Mr. Goodman said the accident scene he had unfortunately passed as a student nearly six decades ago was around 12-15 miles outside of Chapel Hill on state Highway 54 headed to the Raleigh-Durham airport.
Highway 54 was a two-lane road in 1960, but in 2018 it has become mostly a widened road with shopping centers and research parks – and countless traffic lights – in what has apparently become the suburban outskirts of Raleigh.
Without any landmarks to go by, I just drove east about 15-17 miles or so and back to get a feel for what the highway looked like today. The few two-lane sections remaining helped visualize the highway of old better, and I once again pondered the tragedy of this event of long ago and the loss of this gifted young woman who managed to still leave a lot behind. I also sadly thought about how many accidents have taken place since then. They almost seem to be a daily occurrence in Chattanooga and numerous other places as of late.
That afternoon, after enjoying a nice chicken gyro -- stuffed with some vegetables – and a peanut butter/chocolate pie from the Mediterranean Deli, I headed up Highway 15.
My destination was Cameron Indoor Stadium. Needless to say, I was not wearing a North Carolina sweatshirt as I had the night before. After being in my car only about 15 minutes – and passing the mid-century modern Binkley Baptist Church that coach Dean Smith once attended – I saw a sign for Duke’s West campus.
I forgot that Duke has two campuses and just assumed that was not it. However, after driving on another 10 minutes and realizing that must have been it, I turned around.
After getting off at that exit, I was actually just a few hundred yards from the parking garage where a website said to park for Duke games. I parked there for free and then asked someone how to get to Cameron Indoor Stadium. The woman did not give me the Carnegie Hall line of “practice, practice, practice,” but politely pointed me in the correct direction.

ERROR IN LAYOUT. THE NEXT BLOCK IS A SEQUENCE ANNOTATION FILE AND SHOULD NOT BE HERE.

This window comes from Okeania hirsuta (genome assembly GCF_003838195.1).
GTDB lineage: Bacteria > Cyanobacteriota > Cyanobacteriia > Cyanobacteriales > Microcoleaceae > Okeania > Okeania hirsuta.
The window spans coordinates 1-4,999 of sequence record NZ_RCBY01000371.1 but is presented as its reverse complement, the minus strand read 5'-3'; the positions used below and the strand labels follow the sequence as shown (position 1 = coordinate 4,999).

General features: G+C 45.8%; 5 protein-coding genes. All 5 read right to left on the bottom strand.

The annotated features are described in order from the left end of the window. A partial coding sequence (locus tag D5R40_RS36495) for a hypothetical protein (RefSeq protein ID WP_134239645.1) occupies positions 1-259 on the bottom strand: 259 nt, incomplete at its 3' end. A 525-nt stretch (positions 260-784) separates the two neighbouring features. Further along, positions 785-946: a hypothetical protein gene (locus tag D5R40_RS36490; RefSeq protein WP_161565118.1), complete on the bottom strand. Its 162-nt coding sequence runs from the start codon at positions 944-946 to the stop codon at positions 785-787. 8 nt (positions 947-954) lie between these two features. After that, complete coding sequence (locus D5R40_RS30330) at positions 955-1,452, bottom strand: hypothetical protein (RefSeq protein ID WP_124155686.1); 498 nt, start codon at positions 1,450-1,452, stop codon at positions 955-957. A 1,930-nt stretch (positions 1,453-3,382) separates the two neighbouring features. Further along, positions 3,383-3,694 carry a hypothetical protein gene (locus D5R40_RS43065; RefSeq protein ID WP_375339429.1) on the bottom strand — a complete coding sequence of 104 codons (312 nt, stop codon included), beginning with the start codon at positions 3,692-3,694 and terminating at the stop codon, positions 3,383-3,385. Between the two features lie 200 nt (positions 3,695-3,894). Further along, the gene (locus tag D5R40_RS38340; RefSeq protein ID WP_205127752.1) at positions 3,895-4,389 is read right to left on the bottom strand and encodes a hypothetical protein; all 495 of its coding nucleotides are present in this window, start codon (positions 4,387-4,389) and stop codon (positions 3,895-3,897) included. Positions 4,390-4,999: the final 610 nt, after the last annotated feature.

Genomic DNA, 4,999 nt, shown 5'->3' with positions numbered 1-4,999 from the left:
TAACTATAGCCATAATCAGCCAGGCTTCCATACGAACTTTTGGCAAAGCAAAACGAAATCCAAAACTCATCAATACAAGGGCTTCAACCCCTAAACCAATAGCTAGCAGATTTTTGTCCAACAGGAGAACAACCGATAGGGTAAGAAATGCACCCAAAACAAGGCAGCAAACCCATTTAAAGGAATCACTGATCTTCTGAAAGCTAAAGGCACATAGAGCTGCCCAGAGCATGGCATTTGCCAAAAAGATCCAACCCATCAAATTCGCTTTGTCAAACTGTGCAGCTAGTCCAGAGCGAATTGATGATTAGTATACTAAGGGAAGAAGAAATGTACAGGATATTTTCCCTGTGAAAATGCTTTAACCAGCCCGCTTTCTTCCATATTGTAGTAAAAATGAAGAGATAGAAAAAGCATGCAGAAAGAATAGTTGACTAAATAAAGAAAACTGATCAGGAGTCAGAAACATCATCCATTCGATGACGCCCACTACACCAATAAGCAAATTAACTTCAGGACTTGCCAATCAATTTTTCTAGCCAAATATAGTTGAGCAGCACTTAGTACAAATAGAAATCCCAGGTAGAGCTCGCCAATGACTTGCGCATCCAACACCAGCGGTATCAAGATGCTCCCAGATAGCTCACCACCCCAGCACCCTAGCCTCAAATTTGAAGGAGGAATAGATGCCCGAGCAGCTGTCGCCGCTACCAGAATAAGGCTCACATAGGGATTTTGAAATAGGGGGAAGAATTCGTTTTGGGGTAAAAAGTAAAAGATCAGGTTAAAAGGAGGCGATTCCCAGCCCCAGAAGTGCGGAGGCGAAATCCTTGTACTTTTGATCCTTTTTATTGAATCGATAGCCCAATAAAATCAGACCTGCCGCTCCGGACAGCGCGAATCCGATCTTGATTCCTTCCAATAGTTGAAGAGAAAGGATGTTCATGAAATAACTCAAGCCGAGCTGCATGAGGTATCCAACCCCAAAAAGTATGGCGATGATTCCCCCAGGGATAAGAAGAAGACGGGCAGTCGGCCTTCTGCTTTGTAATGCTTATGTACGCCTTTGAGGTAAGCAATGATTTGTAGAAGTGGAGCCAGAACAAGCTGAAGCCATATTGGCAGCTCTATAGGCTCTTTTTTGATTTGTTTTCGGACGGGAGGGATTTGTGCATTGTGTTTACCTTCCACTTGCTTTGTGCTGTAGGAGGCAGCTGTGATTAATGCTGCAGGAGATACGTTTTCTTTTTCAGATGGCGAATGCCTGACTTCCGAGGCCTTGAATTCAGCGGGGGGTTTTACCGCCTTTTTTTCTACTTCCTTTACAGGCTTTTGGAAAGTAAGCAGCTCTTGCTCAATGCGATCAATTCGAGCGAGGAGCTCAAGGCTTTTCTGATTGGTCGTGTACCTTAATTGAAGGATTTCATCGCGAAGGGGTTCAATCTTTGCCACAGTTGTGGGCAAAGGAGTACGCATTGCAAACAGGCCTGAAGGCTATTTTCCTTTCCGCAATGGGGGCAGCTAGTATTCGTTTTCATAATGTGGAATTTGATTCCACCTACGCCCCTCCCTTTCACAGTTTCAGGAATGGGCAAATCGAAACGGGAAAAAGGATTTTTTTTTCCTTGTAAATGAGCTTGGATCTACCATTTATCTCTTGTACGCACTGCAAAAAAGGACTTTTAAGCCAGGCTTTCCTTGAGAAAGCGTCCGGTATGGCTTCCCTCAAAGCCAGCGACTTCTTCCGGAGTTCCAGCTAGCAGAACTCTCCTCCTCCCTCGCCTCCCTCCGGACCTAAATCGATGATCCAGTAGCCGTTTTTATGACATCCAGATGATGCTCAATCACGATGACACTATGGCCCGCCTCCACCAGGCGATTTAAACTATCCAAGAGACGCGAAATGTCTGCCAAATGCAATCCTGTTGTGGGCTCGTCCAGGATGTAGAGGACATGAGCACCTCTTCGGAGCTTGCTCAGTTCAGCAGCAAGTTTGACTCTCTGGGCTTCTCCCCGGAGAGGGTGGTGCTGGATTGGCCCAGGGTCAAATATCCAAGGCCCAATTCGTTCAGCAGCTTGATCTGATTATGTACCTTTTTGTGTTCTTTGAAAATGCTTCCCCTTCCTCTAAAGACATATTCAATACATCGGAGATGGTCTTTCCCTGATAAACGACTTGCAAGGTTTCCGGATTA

I then went past it and the Krzyzewskiville grassy area where students camp out to be in line for men’s games, but since it was nearly two hours before the 7 p.m. game, I decided to walk around campus.
With some more directions given courteously from someone else, I went to the Duke Chapel. I walked in the giant Collegiate Gothic structure and sat for 15 minutes or so and listened to a delightful choir practicing soft songs of melody that sounded more like they were from the Renaissance or Middle Ages.
I realized that if I happened to be there for a Duke men’s game, I could have experienced within a few minutes of each other two of the most relaxing and most energetic experiences known to man.
I then walked out of the building and noticed that several students were getting their pictures taken in front of the chapel. I then stopped by the bookstore, bought a Duke basketball T-shirt and then went over and waited for Cameron to open.
Once inside, I delightfully explored the place before the game. On this night, it gave no hint of being such a loud and boisterous place where the men play.
But it was certainly unique looking. Besides wooden bleachers for some of the students, it also had an upper deck that reminded me of Baylor School’s old gym the way the entrance/exit tunnel stuck out into the stands.
The place reeked of history, even though it has one or two modern additions. It also had several Duke basketball history displays, including one in tribute to 1960s era coach Vic Bubas, who had enjoyed much success long before Coach K and just died this past April.
The workers in the arena could not have been nicer. Two or three nice women were manning one of the unique concession stands, and, at their recommendation, I ordered a cheeseburger and later a barbecue sandwich, both of which were delicious. One of the women even helped me open a mustard packet.
The Duke women beat UNLV, 66-38, in what was a fun game to watch, except when a UNLV player injured her arm during an awkward-looking pileup.
But by far the highlight – other than perhaps watching the costumed Duke mascot – was the Duke pep band. In an impressive sign of energy, they played almost continuously the entire game when it was appropriate and they were quite loud in the smaller Cameron facility.
I bet they played double the number of songs most other pep bands do, although they ended the night simply with the alma mater, and no jazzy fight song.
Some of their music, as well as that heard at UNC, was still playing in my mind as I began the long drive back home from North Carolina Friday morning 36 hours or so ahead of the heavy snow.
My heart was warmed yet again over another nice trip.
Until next year…..